Does the road from Brexit end in the Commonwealth?
By XN Iraki
| November 29th 2016
“Mtoto akililia wembe, mpe.” If a kid cries over a razor, give him or her. Britons asked for a wembe during the referendum on European Union membership and they got it.
Going by the economic statistics, the wembe has started injuring the kid. But Britons will not take it lying down. Human beings have over the ages looked for solutions to their problems; and Britons will. Britain will need an alternative to EU market despite the popularity of Brexit. Could it be commonwealth?
After the wind of change gave uhuru to former British colonies an association called the commonwealth was established. Some members of the commonwealth became republics and got their own heads of state while others became dominions and still have The Queen of England as the head of state.
This group has 52 countries from populous India, Nigeria and Pakistan to small countries like Nauru and Fiji. Rwanda is one of latest members joining in 2009. Mozambique joined in 1995.
Trade between UK and EU has generally been in EU favour. Will shift to Commonwealth make a difference? Observers will note that, the special ties with former colonies have changed. At one time it was very close; Kenyans needed no visa to visit UK. Now they do. In Kenya, studying in UK was once a badge of honour and prestige. Of Kenya’s four presidents, two studied in UK.
In the 1980s and 1990s, perhaps after liberalisation of the economy, some think it was the CNN effect, things changed and we all started going to the USA. You recall the Greencard craze? Some argue persuasively that the shift to USA had started much earlier with the Airlift around 1959 that included Obama’s father.
Lots of students are requesting me to write recommendation letters to study in UK universities. It seems the tie is shifting back to UK. Noticeably, UK seems to enjoy a solid trade surplus in services which include education. Will UK recoup in commonwealth what it will lose in EU, despite a trade deficit with it? It will need lots of work, thanks to history and new global realignments.
The former colonies have moved on, and rely less on UK. They have got new trading partners. One of them is China. Kenya is one member of the commonwealth that has shifted to the East, to India and China. The railway line UK built using Indian labour has a competitor, a new rail build by Chinese. Yet, there was a time you could be arrested for hanging around the Chinese or Libyan Embassies.
Other countries have become competitors to UK which always had advantage in manufacturing, like India and her pharmaceuticals. Almost all manufactured goods in Kenya were made in England, from the locks in the house to the cars on the road. Not anymore. UK shift back to commonwealth to shore up what she will lose in EU will meet more competition.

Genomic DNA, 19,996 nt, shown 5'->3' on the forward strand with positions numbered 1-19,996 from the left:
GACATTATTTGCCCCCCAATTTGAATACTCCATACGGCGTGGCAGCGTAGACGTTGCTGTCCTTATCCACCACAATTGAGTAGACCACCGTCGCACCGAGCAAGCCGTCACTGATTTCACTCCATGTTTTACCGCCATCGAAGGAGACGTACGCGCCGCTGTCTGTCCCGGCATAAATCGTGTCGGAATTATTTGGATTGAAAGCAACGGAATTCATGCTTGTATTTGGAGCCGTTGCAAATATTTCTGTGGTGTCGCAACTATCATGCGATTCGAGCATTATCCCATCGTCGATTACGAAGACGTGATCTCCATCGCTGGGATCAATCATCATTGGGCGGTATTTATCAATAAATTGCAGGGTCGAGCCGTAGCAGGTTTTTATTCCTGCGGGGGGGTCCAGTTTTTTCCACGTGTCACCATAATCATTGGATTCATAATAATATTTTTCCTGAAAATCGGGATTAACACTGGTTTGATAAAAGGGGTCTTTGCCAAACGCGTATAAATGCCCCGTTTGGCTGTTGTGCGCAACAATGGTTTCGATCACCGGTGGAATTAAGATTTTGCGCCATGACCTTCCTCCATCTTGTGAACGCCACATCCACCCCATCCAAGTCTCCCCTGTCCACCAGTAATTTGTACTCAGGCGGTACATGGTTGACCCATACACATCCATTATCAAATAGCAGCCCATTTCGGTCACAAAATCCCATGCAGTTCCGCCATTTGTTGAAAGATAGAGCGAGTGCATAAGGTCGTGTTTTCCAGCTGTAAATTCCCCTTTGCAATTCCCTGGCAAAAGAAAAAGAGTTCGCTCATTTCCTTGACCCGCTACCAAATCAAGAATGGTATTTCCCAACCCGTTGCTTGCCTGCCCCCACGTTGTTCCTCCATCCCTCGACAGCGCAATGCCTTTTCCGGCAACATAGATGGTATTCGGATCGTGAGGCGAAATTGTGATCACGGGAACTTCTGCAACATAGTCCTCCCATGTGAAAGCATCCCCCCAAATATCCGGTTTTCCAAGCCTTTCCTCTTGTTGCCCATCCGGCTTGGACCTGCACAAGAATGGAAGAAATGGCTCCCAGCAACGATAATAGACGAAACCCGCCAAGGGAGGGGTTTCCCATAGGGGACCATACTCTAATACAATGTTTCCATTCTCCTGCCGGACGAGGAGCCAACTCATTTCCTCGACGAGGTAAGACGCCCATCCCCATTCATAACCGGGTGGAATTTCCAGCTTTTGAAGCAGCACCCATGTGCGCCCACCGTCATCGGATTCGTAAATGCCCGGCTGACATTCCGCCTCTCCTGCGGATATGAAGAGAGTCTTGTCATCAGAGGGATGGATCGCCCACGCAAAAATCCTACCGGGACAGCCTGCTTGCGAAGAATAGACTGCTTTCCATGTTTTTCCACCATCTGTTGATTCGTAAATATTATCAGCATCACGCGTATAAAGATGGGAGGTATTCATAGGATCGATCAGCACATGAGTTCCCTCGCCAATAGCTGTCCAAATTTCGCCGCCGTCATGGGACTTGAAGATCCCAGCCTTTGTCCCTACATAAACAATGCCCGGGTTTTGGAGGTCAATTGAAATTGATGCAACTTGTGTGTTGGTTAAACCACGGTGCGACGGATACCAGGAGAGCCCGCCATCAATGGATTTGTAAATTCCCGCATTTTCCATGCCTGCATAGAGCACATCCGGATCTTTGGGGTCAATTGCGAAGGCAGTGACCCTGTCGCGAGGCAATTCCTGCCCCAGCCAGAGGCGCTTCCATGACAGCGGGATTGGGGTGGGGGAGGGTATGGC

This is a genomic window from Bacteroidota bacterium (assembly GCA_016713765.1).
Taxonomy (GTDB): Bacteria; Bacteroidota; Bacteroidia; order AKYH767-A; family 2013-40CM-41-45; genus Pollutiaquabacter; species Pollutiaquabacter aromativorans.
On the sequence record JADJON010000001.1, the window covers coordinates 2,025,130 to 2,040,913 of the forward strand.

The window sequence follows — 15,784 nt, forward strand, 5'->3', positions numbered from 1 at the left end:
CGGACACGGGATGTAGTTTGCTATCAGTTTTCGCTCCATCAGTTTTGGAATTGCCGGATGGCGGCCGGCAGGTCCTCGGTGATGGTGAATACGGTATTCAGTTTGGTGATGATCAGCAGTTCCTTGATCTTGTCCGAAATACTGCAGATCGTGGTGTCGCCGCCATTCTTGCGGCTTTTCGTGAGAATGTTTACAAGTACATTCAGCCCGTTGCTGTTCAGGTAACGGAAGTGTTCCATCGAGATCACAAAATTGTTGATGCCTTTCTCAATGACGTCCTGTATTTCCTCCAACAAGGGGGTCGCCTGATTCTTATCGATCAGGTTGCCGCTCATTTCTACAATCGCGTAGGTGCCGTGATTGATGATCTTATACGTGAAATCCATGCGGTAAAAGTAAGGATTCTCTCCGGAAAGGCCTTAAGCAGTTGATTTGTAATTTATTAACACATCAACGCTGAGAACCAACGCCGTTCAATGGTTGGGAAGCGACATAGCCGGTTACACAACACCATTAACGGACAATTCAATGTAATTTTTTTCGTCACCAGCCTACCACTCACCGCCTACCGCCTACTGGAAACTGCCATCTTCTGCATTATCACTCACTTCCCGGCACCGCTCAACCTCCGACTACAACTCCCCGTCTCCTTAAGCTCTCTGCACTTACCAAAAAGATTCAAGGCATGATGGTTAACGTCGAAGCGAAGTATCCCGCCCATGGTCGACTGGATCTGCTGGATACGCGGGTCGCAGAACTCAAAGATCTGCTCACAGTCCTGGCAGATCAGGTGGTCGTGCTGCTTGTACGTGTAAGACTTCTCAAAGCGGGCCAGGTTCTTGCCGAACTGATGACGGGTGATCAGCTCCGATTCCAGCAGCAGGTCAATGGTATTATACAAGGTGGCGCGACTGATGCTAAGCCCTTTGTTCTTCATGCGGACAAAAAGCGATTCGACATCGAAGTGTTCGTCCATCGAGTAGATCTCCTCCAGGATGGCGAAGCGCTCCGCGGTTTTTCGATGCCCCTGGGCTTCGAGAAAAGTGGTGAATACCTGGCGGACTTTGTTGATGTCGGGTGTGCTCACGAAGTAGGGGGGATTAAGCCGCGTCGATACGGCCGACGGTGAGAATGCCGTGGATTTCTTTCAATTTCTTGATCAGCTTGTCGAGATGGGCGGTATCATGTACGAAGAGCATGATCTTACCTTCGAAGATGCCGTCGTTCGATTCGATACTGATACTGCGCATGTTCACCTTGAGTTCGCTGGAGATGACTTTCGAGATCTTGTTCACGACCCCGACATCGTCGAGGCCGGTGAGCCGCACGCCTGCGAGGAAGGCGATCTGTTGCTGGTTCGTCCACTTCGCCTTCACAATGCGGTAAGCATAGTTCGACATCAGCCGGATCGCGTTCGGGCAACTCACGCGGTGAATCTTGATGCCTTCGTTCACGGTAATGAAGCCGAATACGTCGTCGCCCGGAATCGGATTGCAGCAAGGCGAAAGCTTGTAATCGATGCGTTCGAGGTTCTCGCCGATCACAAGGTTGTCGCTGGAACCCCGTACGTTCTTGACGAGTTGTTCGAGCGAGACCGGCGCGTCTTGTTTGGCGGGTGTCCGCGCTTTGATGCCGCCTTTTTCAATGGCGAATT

The soft option for UK is services. On this she has a first mover advantage because of language and history.
It will take time before we conduct business in Chinese, have our textbooks in Chinese, take holidays there, get tried in courts in Chinese or mandarin or consider it prestigious to have a degree from a Chinese university rather than Oxbridge. Confuciusm will take time to threaten the dominance of Christianity.
Further, the generation that experienced British rule has mostly left us. How many of you can differentiate Bwana from Memsahib? The current generation is more attached to social media than history creating a neutral ground for trade. Noted how we are brand conscious?
After Brexit, expect more British firms to start rediscovering the commonwealth. It is not surprising the British PM, Theresa May was in India this month. It is not just trade; expect more culture exchanges with UK firms and schools. Will London retain its status as a global financial centre without EU?
Kenya could benefit from this shift by attracting investments from UK. Brexit could fan the embers of the British Empire that once ruled a quarter of the world land mass; but in a vastly changed geo-economic landscape.
Will be bumpy
While the empires competitors were immediate neighbours from France to Germany, the current competitors are far flung. The full economic effect of Brexit will take time to be felt both in UK and the rest of the world.
While Brexit has become a byword, not much has been written about how it will affect other EU countries. Will there be less confidence from investors in getting into EU?
The road from Brexit to new economic prosperity could be through Commonwealth, but it will be bumpy. It might mimic the early days of the empire; without war with treaties and intense negotiations doing the trick.
—The writer is senior lecturer, University of Nairobi. [email protected]
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